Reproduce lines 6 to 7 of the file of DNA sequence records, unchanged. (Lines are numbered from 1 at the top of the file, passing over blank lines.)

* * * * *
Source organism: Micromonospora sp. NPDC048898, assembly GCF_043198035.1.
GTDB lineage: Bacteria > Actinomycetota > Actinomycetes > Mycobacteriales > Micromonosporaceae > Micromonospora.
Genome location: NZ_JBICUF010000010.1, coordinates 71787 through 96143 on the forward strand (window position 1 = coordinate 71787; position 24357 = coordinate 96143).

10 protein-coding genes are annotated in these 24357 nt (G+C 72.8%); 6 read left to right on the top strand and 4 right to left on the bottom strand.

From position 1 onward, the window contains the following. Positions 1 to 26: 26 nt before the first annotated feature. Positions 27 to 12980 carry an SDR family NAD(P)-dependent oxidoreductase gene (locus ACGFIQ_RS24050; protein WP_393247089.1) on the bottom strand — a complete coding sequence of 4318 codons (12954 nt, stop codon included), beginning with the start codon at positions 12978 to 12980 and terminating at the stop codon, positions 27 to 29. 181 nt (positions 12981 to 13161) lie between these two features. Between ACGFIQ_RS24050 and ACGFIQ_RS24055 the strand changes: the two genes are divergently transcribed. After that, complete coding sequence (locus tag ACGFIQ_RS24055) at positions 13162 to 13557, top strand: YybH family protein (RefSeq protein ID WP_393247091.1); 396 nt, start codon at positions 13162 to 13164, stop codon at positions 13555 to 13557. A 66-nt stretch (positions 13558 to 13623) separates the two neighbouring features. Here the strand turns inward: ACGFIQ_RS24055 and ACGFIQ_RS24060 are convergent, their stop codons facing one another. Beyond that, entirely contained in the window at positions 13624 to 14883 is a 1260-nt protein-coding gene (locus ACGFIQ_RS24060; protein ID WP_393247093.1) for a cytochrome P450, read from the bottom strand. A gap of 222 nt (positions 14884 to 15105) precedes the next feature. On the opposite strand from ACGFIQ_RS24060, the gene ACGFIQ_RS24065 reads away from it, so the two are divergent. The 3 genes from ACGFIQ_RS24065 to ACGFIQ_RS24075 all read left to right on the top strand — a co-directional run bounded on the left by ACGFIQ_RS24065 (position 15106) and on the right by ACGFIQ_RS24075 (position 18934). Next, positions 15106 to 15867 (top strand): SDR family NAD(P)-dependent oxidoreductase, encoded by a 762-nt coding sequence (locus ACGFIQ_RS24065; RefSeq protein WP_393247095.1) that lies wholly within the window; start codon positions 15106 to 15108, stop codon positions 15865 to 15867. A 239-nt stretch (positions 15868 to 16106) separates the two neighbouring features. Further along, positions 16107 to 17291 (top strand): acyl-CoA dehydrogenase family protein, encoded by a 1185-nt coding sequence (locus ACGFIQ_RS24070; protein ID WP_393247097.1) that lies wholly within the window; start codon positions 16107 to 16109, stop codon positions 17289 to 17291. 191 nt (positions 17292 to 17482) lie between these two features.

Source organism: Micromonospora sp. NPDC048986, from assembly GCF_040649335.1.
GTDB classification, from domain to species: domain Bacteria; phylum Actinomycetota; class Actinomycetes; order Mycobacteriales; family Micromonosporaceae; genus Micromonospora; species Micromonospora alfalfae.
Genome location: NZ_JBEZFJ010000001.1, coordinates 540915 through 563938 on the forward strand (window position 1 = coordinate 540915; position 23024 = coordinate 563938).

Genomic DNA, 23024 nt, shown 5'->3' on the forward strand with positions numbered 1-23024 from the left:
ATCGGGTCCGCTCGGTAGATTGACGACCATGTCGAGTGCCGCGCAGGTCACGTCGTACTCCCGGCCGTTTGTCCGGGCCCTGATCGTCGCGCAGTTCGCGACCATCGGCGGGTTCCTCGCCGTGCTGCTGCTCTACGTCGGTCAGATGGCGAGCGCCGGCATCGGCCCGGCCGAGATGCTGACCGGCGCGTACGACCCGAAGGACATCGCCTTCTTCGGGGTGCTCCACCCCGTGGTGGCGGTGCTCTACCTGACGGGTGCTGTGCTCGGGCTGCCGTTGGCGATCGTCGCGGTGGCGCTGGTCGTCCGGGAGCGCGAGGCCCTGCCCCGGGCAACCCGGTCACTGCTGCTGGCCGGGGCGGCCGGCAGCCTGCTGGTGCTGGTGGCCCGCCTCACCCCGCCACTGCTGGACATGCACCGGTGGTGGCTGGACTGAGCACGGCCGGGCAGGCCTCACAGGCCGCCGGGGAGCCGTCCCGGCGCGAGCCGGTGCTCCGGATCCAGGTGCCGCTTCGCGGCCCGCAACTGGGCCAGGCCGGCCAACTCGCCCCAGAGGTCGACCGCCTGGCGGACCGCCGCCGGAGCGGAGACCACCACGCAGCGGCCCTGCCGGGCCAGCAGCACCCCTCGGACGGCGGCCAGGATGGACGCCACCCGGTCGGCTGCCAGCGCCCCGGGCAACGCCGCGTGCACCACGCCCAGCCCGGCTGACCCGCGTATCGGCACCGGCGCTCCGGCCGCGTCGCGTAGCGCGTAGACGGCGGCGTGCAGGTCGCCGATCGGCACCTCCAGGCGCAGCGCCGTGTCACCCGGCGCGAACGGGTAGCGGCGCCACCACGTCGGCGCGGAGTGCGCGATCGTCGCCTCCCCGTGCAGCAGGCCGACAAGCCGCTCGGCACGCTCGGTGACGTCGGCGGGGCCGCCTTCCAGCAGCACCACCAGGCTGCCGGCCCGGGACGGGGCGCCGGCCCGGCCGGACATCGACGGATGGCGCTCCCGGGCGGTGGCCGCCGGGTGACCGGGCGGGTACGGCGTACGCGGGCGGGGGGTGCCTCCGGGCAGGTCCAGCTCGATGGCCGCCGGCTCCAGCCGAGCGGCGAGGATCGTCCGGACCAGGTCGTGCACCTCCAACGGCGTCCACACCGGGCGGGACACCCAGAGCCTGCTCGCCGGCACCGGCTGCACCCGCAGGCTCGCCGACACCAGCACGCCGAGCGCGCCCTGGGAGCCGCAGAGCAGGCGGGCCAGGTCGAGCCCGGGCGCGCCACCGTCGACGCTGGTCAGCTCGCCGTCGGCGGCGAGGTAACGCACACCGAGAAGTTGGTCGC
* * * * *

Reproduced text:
Source organism: Micromonospora sp. NPDC048986, from assembly GCF_040649335.1.
GTDB classification, from domain to species: domain Bacteria; phylum Actinomycetota; class Actinomycetes; order Mycobacteriales; family Micromonosporaceae; genus Micromonospora; species Micromonospora alfalfae.